A Deeper Dive into Nintendo Power’s Top 20 Scoring System

Nintendo Power - Top 20

A while back, I wrote an article called “How Did Nintendo Power’s Top 20 Scoring System Work?” That article explored the Top 20 games lists that were featured in Nintendo Power magazine and attempted to find out how the scoring system was tallied. I was able to show reader surveys, which was one of the sources for these numbers, but I wasn’t able to get any deeper than that. I hit a wall.

And then some readers complained. Why did I stop at this dead end instead of doubling back and trying to find more sources of information? The truth is that I looked everywhere I could think of, and I still came up empty. This is mainly due to the fact that Retrovolve’s Nintendo Power collection is not as complete as I’d like it to be.

Even so, those readers were right to complain. Retrovolve isn’t a site that stops when it hits dead ends. When I wanted to know more about Bubsy 3D‘s infamous review scores, for example, I personally reached out to Michael Berlyn, creator of Bubsy, and we talked for more than an hour. After that, I spent almost a year chasing down a particularly hard-to-find issue of PSExtreme magazine. And when I wanted to learn more about an arcade game called Wiz, I jumped into an incredibly deep rabbit hole and learned a tremendous amount of information about the arcade cabinet manufacturing scene.

So when Retrovolve readers get frustrated that I gave up before getting to the bottom of something, that’s because their expectations for this site are really high — as they should be.

Thankfully, these readers are incredible. Because of the comments section on that Nintendo Power article, I was able to find more information about the Top 20 scoring system. So now that I’m armed with better info, it’s time to delve back into this topic.

First up, some context. In Nintendo Power in the 1980s and early 1990s, there were game rankings in (almost) every issue. They looked like this:

Nintendo Power - Top 20

There would be a rank and point value for all 20 games on each list, as well as a number of months for the top three.

In the previous article, I pointed to Nintendo Power‘s survey cards, which asked readers to rank their favorite games to be entered into a drawing where they could win big prizes (read that article if you want to know more about the Player Poll cards and prizes). This gave me the first clue about where the point values came from.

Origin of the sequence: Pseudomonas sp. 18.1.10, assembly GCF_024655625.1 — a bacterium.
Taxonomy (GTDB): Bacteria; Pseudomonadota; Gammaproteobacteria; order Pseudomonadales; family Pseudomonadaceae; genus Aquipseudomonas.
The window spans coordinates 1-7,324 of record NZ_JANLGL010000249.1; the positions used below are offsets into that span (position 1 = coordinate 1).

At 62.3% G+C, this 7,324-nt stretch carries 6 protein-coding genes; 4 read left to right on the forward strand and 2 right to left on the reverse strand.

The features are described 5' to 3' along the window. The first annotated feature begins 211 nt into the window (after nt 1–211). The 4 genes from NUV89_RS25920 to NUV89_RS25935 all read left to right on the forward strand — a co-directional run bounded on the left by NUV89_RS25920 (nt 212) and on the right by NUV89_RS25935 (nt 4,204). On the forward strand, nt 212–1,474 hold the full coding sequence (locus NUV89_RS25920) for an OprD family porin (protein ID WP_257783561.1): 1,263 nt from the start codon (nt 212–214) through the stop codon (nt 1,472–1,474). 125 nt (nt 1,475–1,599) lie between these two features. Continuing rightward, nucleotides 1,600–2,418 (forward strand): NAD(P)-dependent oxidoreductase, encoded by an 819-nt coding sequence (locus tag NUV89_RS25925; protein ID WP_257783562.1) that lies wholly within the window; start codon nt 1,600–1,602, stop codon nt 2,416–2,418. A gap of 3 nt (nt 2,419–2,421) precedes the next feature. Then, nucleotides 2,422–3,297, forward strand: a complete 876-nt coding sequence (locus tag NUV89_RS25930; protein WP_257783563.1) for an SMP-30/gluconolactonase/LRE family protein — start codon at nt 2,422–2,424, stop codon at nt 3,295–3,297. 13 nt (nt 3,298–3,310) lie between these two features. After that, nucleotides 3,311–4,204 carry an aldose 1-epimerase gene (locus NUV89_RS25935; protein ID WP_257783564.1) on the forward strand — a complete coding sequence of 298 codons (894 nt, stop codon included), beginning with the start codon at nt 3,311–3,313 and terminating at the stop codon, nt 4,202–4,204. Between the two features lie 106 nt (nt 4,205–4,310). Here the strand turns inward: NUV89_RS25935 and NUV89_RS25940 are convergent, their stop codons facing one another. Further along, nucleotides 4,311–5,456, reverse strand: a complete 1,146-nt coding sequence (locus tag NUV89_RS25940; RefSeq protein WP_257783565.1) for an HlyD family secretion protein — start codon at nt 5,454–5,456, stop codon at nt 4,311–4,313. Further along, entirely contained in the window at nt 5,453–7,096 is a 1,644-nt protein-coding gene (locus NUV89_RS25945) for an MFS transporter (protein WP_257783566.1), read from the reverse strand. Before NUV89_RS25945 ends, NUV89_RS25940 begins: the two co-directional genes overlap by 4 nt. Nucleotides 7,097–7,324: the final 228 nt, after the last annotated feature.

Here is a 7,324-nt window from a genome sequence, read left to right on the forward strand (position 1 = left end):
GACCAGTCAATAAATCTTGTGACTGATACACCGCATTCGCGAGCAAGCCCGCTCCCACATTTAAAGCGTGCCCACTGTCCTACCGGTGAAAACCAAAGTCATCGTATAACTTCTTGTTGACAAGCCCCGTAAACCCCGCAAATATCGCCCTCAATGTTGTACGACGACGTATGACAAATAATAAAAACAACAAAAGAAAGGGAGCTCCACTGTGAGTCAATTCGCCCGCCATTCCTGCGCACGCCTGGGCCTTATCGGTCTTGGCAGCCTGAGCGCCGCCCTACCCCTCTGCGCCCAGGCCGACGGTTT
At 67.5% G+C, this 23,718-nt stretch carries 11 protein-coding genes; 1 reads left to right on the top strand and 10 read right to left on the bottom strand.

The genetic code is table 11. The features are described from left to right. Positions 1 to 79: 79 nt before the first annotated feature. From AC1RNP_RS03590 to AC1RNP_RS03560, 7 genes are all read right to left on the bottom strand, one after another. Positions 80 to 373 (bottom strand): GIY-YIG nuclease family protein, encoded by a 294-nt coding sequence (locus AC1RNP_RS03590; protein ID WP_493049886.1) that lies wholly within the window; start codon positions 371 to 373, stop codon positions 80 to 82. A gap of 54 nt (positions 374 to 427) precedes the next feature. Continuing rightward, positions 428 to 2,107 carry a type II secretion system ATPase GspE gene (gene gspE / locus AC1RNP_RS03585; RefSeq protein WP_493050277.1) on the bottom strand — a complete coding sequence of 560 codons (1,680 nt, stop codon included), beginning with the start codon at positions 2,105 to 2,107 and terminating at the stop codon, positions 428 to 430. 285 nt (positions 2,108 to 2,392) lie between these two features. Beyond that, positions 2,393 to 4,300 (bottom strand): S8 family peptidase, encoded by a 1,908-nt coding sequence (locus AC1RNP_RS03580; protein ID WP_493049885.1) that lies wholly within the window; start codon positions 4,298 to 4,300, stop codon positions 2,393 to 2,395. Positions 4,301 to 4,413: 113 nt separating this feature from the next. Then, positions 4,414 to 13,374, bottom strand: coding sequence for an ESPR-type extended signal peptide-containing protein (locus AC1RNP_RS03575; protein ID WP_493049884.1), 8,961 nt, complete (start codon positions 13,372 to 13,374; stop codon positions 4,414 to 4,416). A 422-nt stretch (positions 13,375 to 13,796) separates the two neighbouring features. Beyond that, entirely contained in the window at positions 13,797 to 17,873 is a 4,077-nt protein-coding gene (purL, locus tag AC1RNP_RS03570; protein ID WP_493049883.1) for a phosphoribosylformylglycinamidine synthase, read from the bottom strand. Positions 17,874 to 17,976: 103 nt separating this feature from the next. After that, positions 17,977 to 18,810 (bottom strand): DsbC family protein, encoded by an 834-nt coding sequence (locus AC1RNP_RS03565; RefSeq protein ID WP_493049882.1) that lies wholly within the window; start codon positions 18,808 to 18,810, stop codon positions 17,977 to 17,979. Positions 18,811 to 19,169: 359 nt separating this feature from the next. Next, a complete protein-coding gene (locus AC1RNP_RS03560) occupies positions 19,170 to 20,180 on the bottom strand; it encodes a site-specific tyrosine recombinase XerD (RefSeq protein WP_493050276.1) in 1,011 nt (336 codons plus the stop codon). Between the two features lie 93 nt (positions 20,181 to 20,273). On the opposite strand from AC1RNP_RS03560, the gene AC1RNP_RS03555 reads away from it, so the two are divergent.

However, since then, I was pointed to a 2008 blog post that collects every NES list from the very first issue of Nintendo Power until the end of 1994 (the magazine would stop featuring NES lists at that point, though SNES and Game Boy both have lists in issue #68, which is the first issue of 1995). Interestingly enough, Issue #50 actually has a full explanation of how these scores are tallied:

Each month we collect information from three sources to find the Top 20. The Players’ Picks come from the Player’s Poll cards sent in each month, the Dealers’ Picks are based on retail sales reports, and the Pros’ Picks are collected from game evaluators at Nintendo. All three sets of votes are set at equal weight, then averaged to find the point total a game receives.

So the point totals don’t only reflect survey responses, but retail numbers and scores provided by “game evaluators at Nintendo.” There were three categories that were combined to create these point values.

Nintendo Power - Top 20

As for the month totals, this seems to be how many months the game had appeared on the list. Even though those numbers were only displayed for the top three games on the list, they refer to how many times the game had been in any position on the list. As I pointed out in my previous article, there seem to be a lot of typos in these month values.

And I think that answers all of the questions I had about Nintendo Power‘s Top 20 lists. Thanks to the crowdsourcing of our readers, Retrovolve was able to get to the bottom of yet another retro gaming mystery.

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